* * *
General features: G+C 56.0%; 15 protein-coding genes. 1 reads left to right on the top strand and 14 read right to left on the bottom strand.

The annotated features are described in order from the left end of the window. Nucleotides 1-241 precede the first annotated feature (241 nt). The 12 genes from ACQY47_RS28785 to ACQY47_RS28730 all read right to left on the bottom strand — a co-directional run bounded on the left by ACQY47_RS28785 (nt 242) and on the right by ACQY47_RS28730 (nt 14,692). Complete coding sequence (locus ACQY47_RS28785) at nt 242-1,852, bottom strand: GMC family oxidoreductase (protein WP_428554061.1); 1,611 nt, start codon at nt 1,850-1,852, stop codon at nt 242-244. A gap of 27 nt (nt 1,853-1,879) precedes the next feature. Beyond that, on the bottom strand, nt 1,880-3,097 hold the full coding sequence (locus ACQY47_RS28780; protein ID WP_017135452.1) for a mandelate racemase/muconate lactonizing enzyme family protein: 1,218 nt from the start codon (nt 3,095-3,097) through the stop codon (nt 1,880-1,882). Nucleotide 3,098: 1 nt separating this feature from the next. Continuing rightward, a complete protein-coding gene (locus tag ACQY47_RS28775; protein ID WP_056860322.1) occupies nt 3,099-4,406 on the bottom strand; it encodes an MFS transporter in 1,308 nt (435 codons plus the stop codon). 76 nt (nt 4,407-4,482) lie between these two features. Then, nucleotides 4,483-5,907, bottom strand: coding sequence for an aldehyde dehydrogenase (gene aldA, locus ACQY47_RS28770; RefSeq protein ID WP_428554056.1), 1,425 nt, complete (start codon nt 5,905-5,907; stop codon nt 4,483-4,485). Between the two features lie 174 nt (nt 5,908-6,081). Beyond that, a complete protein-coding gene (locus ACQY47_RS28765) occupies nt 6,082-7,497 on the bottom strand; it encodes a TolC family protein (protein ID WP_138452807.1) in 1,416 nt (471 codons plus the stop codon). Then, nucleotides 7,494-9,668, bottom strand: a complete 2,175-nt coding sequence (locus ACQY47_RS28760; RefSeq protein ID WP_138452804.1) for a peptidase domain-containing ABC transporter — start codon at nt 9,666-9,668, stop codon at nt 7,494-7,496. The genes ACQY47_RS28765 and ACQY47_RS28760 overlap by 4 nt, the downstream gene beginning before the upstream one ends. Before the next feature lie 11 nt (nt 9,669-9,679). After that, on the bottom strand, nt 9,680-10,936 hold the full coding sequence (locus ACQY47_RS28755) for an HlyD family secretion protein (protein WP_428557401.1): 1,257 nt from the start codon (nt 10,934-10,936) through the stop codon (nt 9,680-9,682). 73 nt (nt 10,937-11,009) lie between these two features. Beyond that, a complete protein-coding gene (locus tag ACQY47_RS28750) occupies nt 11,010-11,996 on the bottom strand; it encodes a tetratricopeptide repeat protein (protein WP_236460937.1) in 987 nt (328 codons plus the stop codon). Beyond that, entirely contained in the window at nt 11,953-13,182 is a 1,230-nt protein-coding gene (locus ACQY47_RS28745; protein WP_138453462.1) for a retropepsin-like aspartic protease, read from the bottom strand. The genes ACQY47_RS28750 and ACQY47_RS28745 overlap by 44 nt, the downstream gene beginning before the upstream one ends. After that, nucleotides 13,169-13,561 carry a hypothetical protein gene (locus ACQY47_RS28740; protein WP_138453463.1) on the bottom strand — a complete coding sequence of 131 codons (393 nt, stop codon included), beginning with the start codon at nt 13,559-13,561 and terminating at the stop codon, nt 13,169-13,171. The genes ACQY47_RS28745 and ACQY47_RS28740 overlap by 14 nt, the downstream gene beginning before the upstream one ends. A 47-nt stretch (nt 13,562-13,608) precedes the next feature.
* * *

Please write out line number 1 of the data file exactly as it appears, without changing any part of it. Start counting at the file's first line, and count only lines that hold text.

General features: G+C 56.0%; 15 protein-coding genes. 1 reads left to right on the top strand and 14 read right to left on the bottom strand.